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Nearly 25 Years Ago, IBM Helped Save Macintosh

Tharkkun Re:Pairing? (236 comments)

Apple was definitely behind the power, performance curve," said Nathan Brookwood, principal analyst at Insight 64. The PowerPC processor that emerged from that earlier pairing changed that

PowerPC was pushed by the AIM alliance: Apple, IBM, Motorola. The latter two developed and produced chips. Apple had some input. The goal was an ISA that made it easy to emulate both m68k and i386.

Can we then add that 10 years ago Apple almost went under until Microsoft bailed them out.

about a week ago

Nearly 25 Years Ago, IBM Helped Save Macintosh

Tharkkun Re:PPC macs were awful (236 comments)

yes ... that's sort of the point. windows servers and device drivers being stable has been a real problem even for fully supported hardware

You get what you pay for. If you did any research and bought supported components you never had a problem. It's companies that took the cheap route and didn't buy things like Adaptec controllers or offbrand system boards.

about a week ago

Meet the Muslim-American Leaders the FBI and NSA Have Been Spying On

Tharkkun Re:Probable cause (223 comments)

And of course you could be such a fanatic jihadist pretending to not even be muslim. So you want mind if the FBI goes through all your communications and belongings anytime they feel like it. And of course you won't mind the occasional week long questioning session..

I have nothing to hide, except the pron from my wife (she found it already) so why would I care what the FBI does? They aren't going to act on any of this unless these people actually plan to do something criminal and in that case, they should.

about two weeks ago

Tor Project Sued Over a Revenge Porn Business That Used Its Service

Tharkkun Re:I don't think she has a case against tor (311 comments)

I don't think she has a case against tor at all because its already been ruled ISPs cannot nor even web sites cant be held responsible for what's its users do or upload. I can be wrong though as im not a lawyer, just recollecting what I've already read in the news. But the web site \owner and its users who uploaded are in sit deep trouble. Don't be a dick just delete the images you know you never had permission to broadcast.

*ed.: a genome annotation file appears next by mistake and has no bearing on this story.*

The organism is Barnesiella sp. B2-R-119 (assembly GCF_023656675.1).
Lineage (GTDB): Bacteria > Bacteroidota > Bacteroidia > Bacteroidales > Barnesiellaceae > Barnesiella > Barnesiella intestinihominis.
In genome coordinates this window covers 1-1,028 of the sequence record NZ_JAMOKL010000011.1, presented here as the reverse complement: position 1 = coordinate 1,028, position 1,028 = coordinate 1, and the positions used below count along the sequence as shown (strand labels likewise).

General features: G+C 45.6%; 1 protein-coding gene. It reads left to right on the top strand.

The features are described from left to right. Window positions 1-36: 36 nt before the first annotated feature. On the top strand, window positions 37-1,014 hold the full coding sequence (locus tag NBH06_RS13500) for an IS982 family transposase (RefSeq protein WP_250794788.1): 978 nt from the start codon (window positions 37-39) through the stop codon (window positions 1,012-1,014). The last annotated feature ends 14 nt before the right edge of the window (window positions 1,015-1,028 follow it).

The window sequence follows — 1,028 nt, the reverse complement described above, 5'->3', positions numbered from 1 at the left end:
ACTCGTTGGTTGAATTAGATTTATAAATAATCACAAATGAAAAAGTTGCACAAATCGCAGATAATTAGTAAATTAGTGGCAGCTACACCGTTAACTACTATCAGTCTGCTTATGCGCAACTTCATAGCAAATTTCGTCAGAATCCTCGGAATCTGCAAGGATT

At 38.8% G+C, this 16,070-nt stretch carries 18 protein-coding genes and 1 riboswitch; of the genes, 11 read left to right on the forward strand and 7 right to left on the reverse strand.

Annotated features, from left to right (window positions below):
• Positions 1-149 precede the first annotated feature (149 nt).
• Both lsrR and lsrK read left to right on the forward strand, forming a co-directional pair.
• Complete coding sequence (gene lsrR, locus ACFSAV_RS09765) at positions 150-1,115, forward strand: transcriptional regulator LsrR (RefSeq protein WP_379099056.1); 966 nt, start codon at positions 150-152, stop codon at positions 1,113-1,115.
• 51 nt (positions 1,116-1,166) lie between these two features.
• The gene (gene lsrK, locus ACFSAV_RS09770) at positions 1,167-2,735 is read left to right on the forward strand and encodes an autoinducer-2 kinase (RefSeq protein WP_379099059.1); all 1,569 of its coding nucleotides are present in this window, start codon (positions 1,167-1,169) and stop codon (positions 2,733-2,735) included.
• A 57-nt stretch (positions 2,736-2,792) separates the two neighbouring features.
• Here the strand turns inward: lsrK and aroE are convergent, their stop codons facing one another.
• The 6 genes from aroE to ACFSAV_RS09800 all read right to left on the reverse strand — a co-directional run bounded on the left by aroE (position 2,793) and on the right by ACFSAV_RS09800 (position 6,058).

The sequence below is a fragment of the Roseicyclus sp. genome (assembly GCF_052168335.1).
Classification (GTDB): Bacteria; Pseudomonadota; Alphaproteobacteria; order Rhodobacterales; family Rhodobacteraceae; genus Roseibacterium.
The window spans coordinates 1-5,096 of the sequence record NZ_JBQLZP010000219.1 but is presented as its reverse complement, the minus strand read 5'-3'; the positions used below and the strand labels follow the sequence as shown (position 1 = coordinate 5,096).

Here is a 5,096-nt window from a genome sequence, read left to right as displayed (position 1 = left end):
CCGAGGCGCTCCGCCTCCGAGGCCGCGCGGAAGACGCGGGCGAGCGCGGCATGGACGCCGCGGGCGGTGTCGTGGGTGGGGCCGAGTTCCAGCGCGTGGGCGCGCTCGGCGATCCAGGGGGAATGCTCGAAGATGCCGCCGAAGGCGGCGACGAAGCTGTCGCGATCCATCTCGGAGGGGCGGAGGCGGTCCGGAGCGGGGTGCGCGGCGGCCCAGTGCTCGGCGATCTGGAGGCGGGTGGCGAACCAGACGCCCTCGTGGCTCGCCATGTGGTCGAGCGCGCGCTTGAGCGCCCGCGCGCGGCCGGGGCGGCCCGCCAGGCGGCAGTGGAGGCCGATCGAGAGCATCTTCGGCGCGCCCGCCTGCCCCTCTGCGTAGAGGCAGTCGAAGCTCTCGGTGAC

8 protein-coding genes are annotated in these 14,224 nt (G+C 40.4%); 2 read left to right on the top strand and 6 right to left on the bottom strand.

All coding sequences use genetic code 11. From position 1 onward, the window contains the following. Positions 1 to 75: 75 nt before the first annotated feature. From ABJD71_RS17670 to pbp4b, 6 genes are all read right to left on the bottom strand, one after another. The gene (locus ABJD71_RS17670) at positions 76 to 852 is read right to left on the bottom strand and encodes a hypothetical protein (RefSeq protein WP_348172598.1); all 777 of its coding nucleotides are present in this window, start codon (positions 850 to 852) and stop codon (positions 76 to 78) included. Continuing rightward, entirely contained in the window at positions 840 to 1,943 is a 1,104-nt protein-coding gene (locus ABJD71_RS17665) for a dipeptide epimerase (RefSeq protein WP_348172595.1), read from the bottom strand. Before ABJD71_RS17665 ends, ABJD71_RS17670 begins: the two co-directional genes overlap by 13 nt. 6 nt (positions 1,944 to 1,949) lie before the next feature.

ISP's can be held responsible if they refuse to cancel service for people involved in criminal activity. But this lady needs to go after the person running the TOR, not TOR itself.

about two weeks ago

Facebook Fallout, Facts and Frenzy

Tharkkun Re:The good Samaritan always gets his ass kicked (160 comments)

As has been pointed out several times, this was not product testing. This was a psychological test which Facebook failed to get informed consent. Science is in no way hurt by this but that you think it is shows how truly ignorant you are.

It's ok. You've had 2 years to get over it.

about three weeks ago

Facebook Fallout, Facts and Frenzy

Tharkkun Re:Facebook doesn't think it's "questionable" (160 comments)

"the questionable assumption that such manipulation has happened"

They literally wrote a peer-reviewed scientific paper demonstrating that they manipulated people's moods to a statistically significant degree, I don't think there's much you can call questionable about it from Facebook's perspective.

And what do you call advertising, commercials and the nightly news? The same damn thing.

about three weeks ago

Facebook Fallout, Facts and Frenzy

Tharkkun Re:Never meant to upset? (160 comments)

Except that the purpose of this experiment was to play with emotions of their users. And upset was one of the expected results.

The problem is this was done in 2012. Almost 2 years ago. Anyone who was even remotely upset would have moved on by now.

about three weeks ago

Austrian Tor Exit Node Operator Found Guilty As an Accomplice

Tharkkun Re:Uh no (255 comments)

Under this sort of thinking, Volkswagen would be liable if someone drove a VW as the getaway car in a bank robbery.

No. Under this sort of thinking, the owner of a Volkswagen would be liable if someone drove their VW as the getaway car in a bank robbery. And indeed, in some countries you can be held [partially] liable for misuse of your vehicle even if all you did was leave the keys in the car, especially if you have even a passing relationship with the perpetrators.